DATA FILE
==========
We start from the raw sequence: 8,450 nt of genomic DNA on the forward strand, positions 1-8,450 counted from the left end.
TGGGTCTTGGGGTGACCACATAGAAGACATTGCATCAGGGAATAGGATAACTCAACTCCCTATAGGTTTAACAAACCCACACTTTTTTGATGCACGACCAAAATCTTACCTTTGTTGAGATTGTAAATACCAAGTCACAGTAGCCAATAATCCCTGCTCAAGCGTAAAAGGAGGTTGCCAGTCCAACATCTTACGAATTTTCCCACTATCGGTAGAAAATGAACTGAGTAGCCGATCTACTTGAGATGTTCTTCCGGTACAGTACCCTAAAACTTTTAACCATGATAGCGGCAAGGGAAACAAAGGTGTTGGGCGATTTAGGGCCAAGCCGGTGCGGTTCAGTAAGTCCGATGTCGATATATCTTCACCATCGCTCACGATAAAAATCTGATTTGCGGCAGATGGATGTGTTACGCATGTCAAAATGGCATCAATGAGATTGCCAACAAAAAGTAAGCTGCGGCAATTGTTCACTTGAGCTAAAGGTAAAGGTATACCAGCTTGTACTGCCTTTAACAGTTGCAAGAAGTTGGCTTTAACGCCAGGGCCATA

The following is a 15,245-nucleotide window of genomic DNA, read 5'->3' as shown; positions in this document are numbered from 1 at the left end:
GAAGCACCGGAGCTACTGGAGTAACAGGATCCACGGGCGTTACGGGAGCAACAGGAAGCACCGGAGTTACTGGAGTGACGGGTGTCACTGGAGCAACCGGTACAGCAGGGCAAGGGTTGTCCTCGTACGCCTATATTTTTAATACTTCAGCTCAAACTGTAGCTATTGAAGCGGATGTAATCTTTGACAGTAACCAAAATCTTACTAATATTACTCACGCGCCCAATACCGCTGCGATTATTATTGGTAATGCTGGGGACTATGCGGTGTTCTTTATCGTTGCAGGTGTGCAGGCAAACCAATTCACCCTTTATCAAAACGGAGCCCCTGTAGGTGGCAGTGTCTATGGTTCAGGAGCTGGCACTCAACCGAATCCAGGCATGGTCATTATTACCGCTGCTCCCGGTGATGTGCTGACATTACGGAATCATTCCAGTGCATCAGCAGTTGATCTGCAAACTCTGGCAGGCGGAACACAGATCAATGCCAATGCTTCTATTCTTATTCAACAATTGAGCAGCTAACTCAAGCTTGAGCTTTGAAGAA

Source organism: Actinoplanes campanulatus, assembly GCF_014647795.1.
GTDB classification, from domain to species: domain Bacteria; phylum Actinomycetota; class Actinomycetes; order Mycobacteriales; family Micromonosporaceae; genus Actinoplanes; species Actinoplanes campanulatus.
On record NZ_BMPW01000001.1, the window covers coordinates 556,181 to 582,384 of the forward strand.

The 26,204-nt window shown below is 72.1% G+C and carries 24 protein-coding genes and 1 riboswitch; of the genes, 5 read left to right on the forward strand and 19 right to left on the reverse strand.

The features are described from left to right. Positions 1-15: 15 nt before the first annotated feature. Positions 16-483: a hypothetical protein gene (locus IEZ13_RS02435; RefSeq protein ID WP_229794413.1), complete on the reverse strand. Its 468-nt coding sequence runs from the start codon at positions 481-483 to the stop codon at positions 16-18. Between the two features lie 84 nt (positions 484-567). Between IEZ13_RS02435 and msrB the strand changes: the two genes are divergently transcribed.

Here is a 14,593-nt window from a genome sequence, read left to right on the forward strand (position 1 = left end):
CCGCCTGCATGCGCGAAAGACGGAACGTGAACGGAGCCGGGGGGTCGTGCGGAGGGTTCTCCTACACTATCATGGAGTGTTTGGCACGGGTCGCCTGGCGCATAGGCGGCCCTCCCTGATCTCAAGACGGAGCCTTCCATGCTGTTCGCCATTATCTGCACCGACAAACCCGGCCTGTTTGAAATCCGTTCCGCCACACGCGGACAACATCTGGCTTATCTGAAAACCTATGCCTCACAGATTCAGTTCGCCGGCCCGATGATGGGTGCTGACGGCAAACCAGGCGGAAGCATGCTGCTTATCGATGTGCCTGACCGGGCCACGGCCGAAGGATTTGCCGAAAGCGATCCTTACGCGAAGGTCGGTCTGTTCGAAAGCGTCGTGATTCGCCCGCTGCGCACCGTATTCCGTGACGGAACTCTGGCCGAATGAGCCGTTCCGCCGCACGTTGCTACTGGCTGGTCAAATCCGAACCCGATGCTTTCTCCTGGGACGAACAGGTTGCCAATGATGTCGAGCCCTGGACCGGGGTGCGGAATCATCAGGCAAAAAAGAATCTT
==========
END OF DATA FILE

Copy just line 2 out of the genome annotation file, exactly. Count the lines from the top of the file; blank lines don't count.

TGGGTCTTGGGGTGACCACATAGAAGACATTGCATCAGGGAATAGGATAACTCAACTCCCTATAGGTTTAACAAACCCACACTTTTTTGATGCACGACCAAAATCTTACCTTTGTTGAGATTGTAAATACCAAGTCACAGTAGCCAATAATCCCTGCTCAAGCGTAAAAGGAGGTTGCCAGTCCAACATCTTACGAATTTTCCCACTATCGGTAGAAAATGAACTGAGTAGCCGATCTACTTGAGATGTTCTTCCGGTACAGTACCCTAAAACTTTTAACCATGATAGCGGCAAGGGAAACAAAGGTGTTGGGCGATTTAGGGCCAAGCCGGTGCGGTTCAGTAAGTCCGATGTCGATATATCTTCACCATCGCTCACGATAAAAATCTGATTTGCGGCAGATGGATGTGTTACGCATGTCAAAATGGCATCAATGAGATTGCCAACAAAAAGTAAGCTGCGGCAATTGTTCACTTGAGCTAAAGGTAAAGGTATACCAGCTTGTACTGCCTTTAACAGTTGCAAGAAGTTGGCTTTAACGCCAGGGCCATA